Background: There is only one small single-center study on the reliability of the diagnosis of focal dystonia. The aim of this study was to assess the inter-rater reliability of dystonia diagnosis among neurologists with different professional experience. Methods: Twenty-nine adults (18 with dystonia, 9 with other movement disorders, and 2 healthy controls) were videotaped while undergoing neurological examination and during the process of collecting information on the history of their condition. Each case was diagnosed by 35 blind raters (12 general neurologists, 21 neurology residents, and 2 experts in movement disorders) from different hospitals. Sensitivity and specificity were calculated confronting raters with the gold standard (the caring physician). Inter-rater agreement was measured by the Kappa statistic. Results: Specificity and sensitivity were 95.2 and 66.7%, 76.3 and 75.2%, 84.6 and 71.6% for experts, general neurologists, and residents, respectively. Kappa values on dystonia diagnosis ranged from 0.30 to 0.46. The agreement was moderate for experts and residents (0.40-0.60) and fair for general neurologists (0.20-0.40). Kappas were the highest among experts for cranial and laryngeal dystonia (0.61-1), but not for cervical dystonia (0.37). Conclusions: The diagnosis of dystonia is difficult and only partially mirrors a physician's background.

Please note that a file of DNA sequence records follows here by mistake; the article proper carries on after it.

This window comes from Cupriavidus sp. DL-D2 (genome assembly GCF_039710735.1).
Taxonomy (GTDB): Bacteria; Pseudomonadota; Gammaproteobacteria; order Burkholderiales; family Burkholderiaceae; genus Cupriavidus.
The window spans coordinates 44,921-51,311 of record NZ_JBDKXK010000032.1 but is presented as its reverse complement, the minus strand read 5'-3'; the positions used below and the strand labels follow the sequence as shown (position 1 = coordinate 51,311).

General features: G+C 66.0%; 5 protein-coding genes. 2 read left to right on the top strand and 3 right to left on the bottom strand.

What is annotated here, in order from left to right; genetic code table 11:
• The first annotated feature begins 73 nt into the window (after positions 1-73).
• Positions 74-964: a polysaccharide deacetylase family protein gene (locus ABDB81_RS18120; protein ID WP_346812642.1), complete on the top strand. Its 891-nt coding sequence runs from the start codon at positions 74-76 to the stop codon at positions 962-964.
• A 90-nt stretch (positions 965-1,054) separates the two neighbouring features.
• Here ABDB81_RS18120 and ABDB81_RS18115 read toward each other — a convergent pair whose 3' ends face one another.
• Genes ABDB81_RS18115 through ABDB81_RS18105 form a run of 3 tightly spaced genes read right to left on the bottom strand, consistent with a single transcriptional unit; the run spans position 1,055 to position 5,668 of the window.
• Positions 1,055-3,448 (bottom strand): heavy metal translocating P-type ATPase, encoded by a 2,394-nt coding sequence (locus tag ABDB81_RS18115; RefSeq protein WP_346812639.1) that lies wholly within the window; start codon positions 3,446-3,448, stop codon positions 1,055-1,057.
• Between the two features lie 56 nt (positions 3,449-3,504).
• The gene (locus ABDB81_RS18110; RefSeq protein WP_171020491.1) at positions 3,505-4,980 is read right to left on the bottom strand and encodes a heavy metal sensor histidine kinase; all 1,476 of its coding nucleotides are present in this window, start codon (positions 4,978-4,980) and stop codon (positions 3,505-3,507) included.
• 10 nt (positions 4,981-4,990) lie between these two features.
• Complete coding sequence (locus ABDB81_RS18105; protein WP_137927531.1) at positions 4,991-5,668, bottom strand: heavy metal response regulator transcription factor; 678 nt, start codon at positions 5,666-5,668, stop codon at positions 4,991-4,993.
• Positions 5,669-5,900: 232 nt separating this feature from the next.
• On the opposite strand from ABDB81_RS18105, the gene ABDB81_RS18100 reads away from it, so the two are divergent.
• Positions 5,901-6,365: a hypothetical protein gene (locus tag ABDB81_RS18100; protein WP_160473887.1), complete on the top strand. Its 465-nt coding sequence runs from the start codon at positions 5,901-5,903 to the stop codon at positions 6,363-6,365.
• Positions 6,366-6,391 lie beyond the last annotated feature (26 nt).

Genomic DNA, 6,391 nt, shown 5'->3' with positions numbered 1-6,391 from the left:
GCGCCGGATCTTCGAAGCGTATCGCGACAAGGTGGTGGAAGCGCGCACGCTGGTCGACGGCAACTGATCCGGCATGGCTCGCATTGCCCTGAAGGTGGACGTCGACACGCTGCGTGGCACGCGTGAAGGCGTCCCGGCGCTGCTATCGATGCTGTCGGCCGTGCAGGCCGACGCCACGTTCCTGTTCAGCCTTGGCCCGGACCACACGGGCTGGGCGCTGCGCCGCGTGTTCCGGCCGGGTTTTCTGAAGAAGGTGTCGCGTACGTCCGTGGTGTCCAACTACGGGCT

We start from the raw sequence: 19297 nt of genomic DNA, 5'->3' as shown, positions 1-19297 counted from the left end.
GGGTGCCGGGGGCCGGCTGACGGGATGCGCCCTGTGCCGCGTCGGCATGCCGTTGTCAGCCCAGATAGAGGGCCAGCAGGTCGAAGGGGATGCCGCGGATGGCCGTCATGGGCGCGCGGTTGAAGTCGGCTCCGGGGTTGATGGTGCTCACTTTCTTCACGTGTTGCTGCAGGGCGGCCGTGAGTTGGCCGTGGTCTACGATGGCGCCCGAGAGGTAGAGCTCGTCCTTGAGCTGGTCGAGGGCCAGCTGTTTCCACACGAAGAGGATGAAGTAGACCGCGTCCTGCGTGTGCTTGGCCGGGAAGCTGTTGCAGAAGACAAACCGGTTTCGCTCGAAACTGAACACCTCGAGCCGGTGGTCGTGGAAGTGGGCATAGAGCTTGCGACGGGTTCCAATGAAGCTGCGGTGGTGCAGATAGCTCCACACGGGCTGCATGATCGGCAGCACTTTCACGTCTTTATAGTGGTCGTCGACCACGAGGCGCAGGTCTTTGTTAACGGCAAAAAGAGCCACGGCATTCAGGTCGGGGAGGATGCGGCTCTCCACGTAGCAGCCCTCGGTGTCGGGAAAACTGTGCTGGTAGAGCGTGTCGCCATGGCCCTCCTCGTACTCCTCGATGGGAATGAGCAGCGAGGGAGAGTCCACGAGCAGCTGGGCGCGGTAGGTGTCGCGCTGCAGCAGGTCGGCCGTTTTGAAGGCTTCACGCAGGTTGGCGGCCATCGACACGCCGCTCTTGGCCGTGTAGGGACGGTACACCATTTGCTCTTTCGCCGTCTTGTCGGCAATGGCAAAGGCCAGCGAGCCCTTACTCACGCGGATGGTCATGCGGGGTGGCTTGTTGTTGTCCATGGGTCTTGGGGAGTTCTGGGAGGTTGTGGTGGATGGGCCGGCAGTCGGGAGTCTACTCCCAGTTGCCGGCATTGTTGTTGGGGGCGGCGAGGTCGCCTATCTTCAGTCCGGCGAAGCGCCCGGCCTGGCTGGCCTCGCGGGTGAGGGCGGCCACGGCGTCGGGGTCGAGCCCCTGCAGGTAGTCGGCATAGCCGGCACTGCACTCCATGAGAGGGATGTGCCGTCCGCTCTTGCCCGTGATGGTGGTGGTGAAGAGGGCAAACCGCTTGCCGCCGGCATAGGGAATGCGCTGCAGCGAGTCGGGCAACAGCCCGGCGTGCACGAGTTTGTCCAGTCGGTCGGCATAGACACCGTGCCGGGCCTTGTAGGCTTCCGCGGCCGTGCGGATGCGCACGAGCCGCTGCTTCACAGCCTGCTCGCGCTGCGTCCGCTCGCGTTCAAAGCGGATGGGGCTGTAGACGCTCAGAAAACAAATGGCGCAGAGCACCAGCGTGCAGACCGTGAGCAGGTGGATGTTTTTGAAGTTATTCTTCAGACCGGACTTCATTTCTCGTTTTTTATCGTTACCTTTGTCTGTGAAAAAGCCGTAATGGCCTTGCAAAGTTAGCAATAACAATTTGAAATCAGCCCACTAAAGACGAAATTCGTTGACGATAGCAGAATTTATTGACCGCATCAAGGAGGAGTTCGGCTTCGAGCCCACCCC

ASJC Scopus subject areas
- Clinical Neurology